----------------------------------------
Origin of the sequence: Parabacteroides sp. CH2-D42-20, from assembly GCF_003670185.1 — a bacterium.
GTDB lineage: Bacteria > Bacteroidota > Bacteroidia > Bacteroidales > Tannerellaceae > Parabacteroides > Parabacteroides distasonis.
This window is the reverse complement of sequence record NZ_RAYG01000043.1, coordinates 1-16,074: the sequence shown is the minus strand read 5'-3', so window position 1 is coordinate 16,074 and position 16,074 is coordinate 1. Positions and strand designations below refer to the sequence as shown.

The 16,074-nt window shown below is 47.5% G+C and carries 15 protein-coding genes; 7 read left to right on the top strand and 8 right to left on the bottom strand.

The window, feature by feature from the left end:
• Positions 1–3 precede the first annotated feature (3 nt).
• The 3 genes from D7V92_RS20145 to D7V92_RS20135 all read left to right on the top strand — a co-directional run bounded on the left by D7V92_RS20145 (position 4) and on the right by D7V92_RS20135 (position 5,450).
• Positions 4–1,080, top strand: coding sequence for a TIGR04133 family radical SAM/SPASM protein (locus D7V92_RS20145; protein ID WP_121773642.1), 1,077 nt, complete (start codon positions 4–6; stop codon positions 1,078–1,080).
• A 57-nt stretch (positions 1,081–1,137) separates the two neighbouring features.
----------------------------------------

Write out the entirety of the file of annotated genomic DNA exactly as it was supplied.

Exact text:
Origin of the sequence: Parabacteroides sp. CH2-D42-20, from assembly GCF_003670185.1 — a bacterium.
GTDB lineage: Bacteria > Bacteroidota > Bacteroidia > Bacteroidales > Tannerellaceae > Parabacteroides > Parabacteroides distasonis.
This window is the reverse complement of sequence record NZ_RAYG01000043.1, coordinates 1-16,074: the sequence shown is the minus strand read 5'-3', so window position 1 is coordinate 16,074 and position 16,074 is coordinate 1. Positions and strand designations below refer to the sequence as shown.

The 16,074-nt window shown below is 47.5% G+C and carries 15 protein-coding genes; 7 read left to right on the top strand and 8 right to left on the bottom strand.

The window, feature by feature from the left end:
• Positions 1–3 precede the first annotated feature (3 nt).
• The 3 genes from D7V92_RS20145 to D7V92_RS20135 all read left to right on the top strand — a co-directional run bounded on the left by D7V92_RS20145 (position 4) and on the right by D7V92_RS20135 (position 5,450).
• Positions 4–1,080, top strand: coding sequence for a TIGR04133 family radical SAM/SPASM protein (locus D7V92_RS20145; protein ID WP_121773642.1), 1,077 nt, complete (start codon positions 4–6; stop codon positions 1,078–1,080).
• A 57-nt stretch (positions 1,081–1,137) separates the two neighbouring features.